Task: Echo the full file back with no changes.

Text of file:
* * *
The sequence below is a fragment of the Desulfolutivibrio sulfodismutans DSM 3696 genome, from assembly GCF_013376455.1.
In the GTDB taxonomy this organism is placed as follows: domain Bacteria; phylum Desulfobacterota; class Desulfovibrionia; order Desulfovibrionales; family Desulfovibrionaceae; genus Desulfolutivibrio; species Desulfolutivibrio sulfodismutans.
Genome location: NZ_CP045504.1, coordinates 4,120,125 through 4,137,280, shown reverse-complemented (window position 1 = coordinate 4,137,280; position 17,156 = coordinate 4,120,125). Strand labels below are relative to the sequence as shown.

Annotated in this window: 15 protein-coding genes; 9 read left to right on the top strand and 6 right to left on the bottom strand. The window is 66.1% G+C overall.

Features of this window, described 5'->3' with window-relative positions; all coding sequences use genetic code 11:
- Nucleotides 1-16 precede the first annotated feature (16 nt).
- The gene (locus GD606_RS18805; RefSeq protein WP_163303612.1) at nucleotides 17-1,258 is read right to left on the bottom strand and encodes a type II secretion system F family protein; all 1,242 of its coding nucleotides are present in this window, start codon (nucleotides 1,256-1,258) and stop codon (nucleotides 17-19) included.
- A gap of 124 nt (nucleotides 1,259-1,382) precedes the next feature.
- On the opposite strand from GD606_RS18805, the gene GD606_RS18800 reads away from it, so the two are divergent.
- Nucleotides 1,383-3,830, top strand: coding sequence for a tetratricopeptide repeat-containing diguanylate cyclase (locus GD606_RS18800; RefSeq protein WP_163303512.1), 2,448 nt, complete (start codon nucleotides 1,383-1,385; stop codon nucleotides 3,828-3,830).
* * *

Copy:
The sequence below is a fragment of the Desulfolutivibrio sulfodismutans DSM 3696 genome, from assembly GCF_013376455.1.
In the GTDB taxonomy this organism is placed as follows: domain Bacteria; phylum Desulfobacterota; class Desulfovibrionia; order Desulfovibrionales; family Desulfovibrionaceae; genus Desulfolutivibrio; species Desulfolutivibrio sulfodismutans.
Genome location: NZ_CP045504.1, coordinates 4,120,125 through 4,137,280, shown reverse-complemented (window position 1 = coordinate 4,137,280; position 17,156 = coordinate 4,120,125). Strand labels below are relative to the sequence as shown.

Annotated in this window: 15 protein-coding genes; 9 read left to right on the top strand and 6 right to left on the bottom strand. The window is 66.1% G+C overall.

Features of this window, described 5'->3' with window-relative positions; all coding sequences use genetic code 11:
- Nucleotides 1-16 precede the first annotated feature (16 nt).
- The gene (locus GD606_RS18805; RefSeq protein WP_163303612.1) at nucleotides 17-1,258 is read right to left on the bottom strand and encodes a type II secretion system F family protein; all 1,242 of its coding nucleotides are present in this window, start codon (nucleotides 1,256-1,258) and stop codon (nucleotides 17-19) included.
- A gap of 124 nt (nucleotides 1,259-1,382) precedes the next feature.
- On the opposite strand from GD606_RS18805, the gene GD606_RS18800 reads away from it, so the two are divergent.
- Nucleotides 1,383-3,830, top strand: coding sequence for a tetratricopeptide repeat-containing diguanylate cyclase (locus GD606_RS18800; RefSeq protein WP_163303512.1), 2,448 nt, complete (start codon nucleotides 1,383-1,385; stop codon nucleotides 3,828-3,830).